Fiat Chrysler Automobiles NV Chief Executive Officer Sergio Marchionne is looking at other automakers as merger candidates as the chances of striking a friendly deal with General Motors Co. dwindle, said people familiar with the matter. We discussed this on the Car Pro Show last Saturday, and it is beyond me why Marchionne is so hell-bent on merging with another automaker.
Marchionne has been working with an advisory firm to gauge investor interest in pushing for a combination of FCA and GM and is also looking at other candidates due to the Detroit carmaker’s lack of interest. He and his advisers are eyeing other large automakers as “Plan Bs” and considering France’s PSA Peugeot Citroen as a fallback option, said two of the people, who asked not to be identified because the matter is private.
While Marchionne has not given up on the idea of luring GM to the bargaining table through shareholder pressure, his camp knows that they need to explore more options because GM CEO Mary Barra and her board have stonewalled him, the people said. Marchionne said that he prefers a friendly deal if he can get one.
“There is no doubt that the preferred route is to work through the corporate-governance system of companies and not to circumvent decision-making processes within companies,” Marchionne, 62, said.
Barra said before the company’s annual meeting that she received an e-mail from Marchionne recently and had her board review it. She said that the board isn’t interested in discussing a merger with FCA.
GM’s board sees a merger with FCA as a distraction from the company’s own efforts to build vehicles more efficiently and fix problems such as its money-losing Opel unit in Europe. Adding FCA’s troubled European operations and market-lagging U.S. car brands would set back the company’s progress by several years, said one of the people.
His first choice is GM, said the people. The world’s third-largest automaker behind Toyota Motor Corp. and Germany’s Volkswagen AG has a lot of scale and there’s a lot of overlap that could be consolidated. GM and Ford Motor Co. have said they aren’t interested.
Marchionne’s advisers are sizing up others.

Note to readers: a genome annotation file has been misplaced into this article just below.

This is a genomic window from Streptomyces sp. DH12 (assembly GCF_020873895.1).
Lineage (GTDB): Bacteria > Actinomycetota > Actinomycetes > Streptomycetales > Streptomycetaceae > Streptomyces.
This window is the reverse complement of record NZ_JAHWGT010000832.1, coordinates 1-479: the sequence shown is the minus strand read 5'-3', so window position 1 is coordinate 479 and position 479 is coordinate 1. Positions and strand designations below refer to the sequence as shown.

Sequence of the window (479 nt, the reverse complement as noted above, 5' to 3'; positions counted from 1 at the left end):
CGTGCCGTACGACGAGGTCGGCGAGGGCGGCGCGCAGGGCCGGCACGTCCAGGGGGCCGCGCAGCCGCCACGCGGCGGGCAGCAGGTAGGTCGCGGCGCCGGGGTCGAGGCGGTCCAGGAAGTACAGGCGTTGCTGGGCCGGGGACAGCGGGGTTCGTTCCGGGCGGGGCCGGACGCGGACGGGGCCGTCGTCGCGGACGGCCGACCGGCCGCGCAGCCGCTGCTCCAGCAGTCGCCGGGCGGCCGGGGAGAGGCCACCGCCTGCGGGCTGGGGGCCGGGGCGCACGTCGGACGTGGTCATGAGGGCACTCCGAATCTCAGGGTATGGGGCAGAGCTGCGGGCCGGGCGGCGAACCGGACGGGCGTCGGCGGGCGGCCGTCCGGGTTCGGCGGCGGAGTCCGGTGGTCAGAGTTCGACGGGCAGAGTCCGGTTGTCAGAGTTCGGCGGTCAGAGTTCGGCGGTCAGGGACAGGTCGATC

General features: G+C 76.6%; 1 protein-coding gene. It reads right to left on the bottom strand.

Toyota Motor Corp. North America CEO Jim Lentz said the Japanese automaker has not been contacted by Fiat Chrysler Automobiles NV about potential mergers, and is not interested in consolidation with other automakers.
“It’s something we would not be interested in,” Lentz told reporters in a roundtable ahead of a groundbreaking at the Toyota Technical Center in York Township, Michigan. “At 10 million we have enough scale right now to do what we need to do. There really would be no advantage for us.”
Volkswagen remains a possibility, but only after options with GM have been exhausted, said people familiar with the plan. The problem FCA has with Volkswagen is that the German carmaker is used to getting full control of the companies it buys, whereas the Agnelli family that controls FCA doesn’t plan to sell its stake, said one of the people. They want to keep a diluted position in a new, merged company, the person said. In any case, VW reiterated last month that it isn’t pursuing any deals.
FCA could also approach automakers smaller than GM, such as Japan’s Mazda Motor Corp., Honda Motor Co., Suzuki Motor Corp. and Seoul-based Hyundai Motor Co. If all else fails, Marchionne would approach Peugeot, whose CEO Carlos Tavares is in the midst of a fix-it plan.
Tavares, who joined the Paris-based company last year, would want at least six more months to continue with his plan before entertaining any talk of a merger or alliance, two of the people said. He hasn’t said that he would be interested in a tie-up with FCA, they said.